Protesters at the "March for Medical Freedom" against mandatory vaccinations in the US

Parents on a march protesting against mandatory vaccinations in Washington state earlier this year.Credit: Lindsey Wasson/Reuters

Increases in vaccination rates have been associated with financial penalties. These take the form of either the withdrawal of family assistance payments (currently as much as Aus$26,000 (US$18,200) a year in Australia, by our calculations) or fines for parents who refuse to vaccinate their children. In a study evaluating mandatory vaccination in Europe, measles vaccine coverage was 0.8% higher and whooping-cough vaccine coverage was 1.1% higher for every €500 (US$560) increase in the penalty4.

Vaccination requirements (tied to school and childcare access, or to monetary penalties) fare well in comparisons with other large-scale interventions, such as vaccination drives at schools, or communication campaigns involving pamphlets, billboards, television advertisements and so on. A 2017 review of interventions to increase vaccination found that in high-income countries, requirements to vaccinate are more likely to affect rates than are attempts to change how people think and feel about vaccination5.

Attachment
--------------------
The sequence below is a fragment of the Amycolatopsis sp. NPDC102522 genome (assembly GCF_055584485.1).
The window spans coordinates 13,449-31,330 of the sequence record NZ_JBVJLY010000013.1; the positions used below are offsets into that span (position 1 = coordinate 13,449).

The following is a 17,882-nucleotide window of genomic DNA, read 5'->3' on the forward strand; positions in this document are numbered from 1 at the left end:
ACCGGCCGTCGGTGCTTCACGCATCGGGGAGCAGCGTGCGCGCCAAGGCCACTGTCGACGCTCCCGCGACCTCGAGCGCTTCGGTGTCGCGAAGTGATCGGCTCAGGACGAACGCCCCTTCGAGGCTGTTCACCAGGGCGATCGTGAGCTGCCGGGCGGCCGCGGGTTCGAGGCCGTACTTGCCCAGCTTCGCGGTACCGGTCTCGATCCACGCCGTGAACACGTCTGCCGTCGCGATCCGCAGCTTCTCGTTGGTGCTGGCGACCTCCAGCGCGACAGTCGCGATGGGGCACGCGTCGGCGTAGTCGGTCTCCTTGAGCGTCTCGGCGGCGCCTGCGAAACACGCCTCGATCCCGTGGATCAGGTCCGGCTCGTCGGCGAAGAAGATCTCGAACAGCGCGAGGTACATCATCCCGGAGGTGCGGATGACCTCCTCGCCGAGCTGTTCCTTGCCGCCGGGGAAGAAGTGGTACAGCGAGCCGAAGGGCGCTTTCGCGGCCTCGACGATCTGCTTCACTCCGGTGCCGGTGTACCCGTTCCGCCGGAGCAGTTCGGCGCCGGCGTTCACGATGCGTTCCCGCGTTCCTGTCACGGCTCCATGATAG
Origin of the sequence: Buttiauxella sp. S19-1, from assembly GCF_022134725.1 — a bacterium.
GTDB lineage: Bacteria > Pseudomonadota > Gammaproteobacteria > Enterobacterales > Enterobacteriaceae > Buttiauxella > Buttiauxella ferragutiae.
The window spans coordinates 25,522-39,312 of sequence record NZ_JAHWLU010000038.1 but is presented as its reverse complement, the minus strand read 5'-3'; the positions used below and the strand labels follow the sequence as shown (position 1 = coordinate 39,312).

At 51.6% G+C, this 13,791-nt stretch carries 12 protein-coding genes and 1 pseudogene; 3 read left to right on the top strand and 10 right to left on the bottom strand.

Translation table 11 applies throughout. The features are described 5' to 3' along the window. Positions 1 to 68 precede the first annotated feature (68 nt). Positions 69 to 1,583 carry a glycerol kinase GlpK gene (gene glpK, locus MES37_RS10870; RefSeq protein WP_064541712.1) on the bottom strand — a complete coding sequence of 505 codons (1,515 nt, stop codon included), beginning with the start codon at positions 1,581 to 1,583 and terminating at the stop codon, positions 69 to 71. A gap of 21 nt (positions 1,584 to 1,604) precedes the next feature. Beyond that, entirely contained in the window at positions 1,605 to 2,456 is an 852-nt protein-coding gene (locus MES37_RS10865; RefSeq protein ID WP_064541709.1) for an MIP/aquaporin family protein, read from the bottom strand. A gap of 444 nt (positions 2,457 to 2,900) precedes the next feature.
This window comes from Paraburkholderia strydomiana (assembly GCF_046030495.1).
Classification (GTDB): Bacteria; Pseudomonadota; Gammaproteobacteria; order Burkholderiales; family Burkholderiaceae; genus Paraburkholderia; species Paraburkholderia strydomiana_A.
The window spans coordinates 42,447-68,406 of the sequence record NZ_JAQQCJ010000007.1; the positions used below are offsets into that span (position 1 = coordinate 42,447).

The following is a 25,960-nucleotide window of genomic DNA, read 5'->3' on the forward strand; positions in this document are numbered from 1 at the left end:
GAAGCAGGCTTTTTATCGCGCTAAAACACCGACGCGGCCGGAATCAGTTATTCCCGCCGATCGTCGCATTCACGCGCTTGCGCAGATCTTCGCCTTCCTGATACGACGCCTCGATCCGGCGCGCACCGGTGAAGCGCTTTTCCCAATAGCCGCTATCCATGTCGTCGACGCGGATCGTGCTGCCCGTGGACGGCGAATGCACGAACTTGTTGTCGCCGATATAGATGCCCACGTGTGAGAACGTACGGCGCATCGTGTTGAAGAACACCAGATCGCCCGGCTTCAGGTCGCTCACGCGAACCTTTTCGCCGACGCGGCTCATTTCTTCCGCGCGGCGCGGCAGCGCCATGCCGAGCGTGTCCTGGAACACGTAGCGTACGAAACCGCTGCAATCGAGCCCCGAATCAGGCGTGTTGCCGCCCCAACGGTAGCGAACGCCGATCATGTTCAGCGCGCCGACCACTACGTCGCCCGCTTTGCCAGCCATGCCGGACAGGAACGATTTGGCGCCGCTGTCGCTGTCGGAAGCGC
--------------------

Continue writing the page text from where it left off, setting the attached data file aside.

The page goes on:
Exemptions and penalties

So, in many cases, requirements to vaccinate do seem to improve vaccination rates. But do rigid, punitive policies work better than flexible ones? In our view, not necessarily. In fact, the limited data that are available suggest that a middle-of-the-road approach might be more effective. These data come mainly from California, Washington state (which eliminated personal-belief exemptions to measles, mumps and rubella (MMR) vaccination this year) and Australia.

In 2015, California became the third US state to eliminate all non-medical exemptions, and the first state to do so in more than three decades. This change in the law was preceded by a 2014 administrative initiative to reduce the misuse of a school admission process involving ‘conditional entrants’ — children who have started the required vaccination schedule but haven’t completed it6. (Since 1979, children in California have been allowed to attend school as conditional entrants — but before 2014, only some schools followed up with parents, and some children were never fully vaccinated6.)